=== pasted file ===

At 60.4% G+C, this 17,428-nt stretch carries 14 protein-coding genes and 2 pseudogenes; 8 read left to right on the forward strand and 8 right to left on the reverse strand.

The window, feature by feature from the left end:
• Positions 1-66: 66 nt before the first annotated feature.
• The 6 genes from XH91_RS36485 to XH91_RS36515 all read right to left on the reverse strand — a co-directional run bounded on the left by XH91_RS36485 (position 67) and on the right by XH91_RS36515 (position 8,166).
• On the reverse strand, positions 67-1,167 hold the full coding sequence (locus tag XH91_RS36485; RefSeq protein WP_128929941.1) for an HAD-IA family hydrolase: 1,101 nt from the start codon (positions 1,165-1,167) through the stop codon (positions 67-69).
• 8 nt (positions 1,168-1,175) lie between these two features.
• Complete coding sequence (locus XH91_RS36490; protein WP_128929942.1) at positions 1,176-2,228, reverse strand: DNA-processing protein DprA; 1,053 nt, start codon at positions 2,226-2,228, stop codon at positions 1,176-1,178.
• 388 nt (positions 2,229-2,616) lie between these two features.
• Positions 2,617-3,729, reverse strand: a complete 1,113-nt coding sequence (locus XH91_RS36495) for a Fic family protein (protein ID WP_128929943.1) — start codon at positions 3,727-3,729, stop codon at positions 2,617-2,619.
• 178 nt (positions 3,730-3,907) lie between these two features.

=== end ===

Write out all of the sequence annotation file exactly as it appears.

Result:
At 60.4% G+C, this 17,428-nt stretch carries 14 protein-coding genes and 2 pseudogenes; 8 read left to right on the forward strand and 8 right to left on the reverse strand.

The window, feature by feature from the left end:
• Positions 1-66: 66 nt before the first annotated feature.
• The 6 genes from XH91_RS36485 to XH91_RS36515 all read right to left on the reverse strand — a co-directional run bounded on the left by XH91_RS36485 (position 67) and on the right by XH91_RS36515 (position 8,166).
• On the reverse strand, positions 67-1,167 hold the full coding sequence (locus tag XH91_RS36485; RefSeq protein WP_128929941.1) for an HAD-IA family hydrolase: 1,101 nt from the start codon (positions 1,165-1,167) through the stop codon (positions 67-69).
• 8 nt (positions 1,168-1,175) lie between these two features.
• Complete coding sequence (locus XH91_RS36490; protein WP_128929942.1) at positions 1,176-2,228, reverse strand: DNA-processing protein DprA; 1,053 nt, start codon at positions 2,226-2,228, stop codon at positions 1,176-1,178.
• 388 nt (positions 2,229-2,616) lie between these two features.
• Positions 2,617-3,729, reverse strand: a complete 1,113-nt coding sequence (locus XH91_RS36495) for a Fic family protein (protein ID WP_128929943.1) — start codon at positions 3,727-3,729, stop codon at positions 2,617-2,619.
• 178 nt (positions 3,730-3,907) lie between these two features.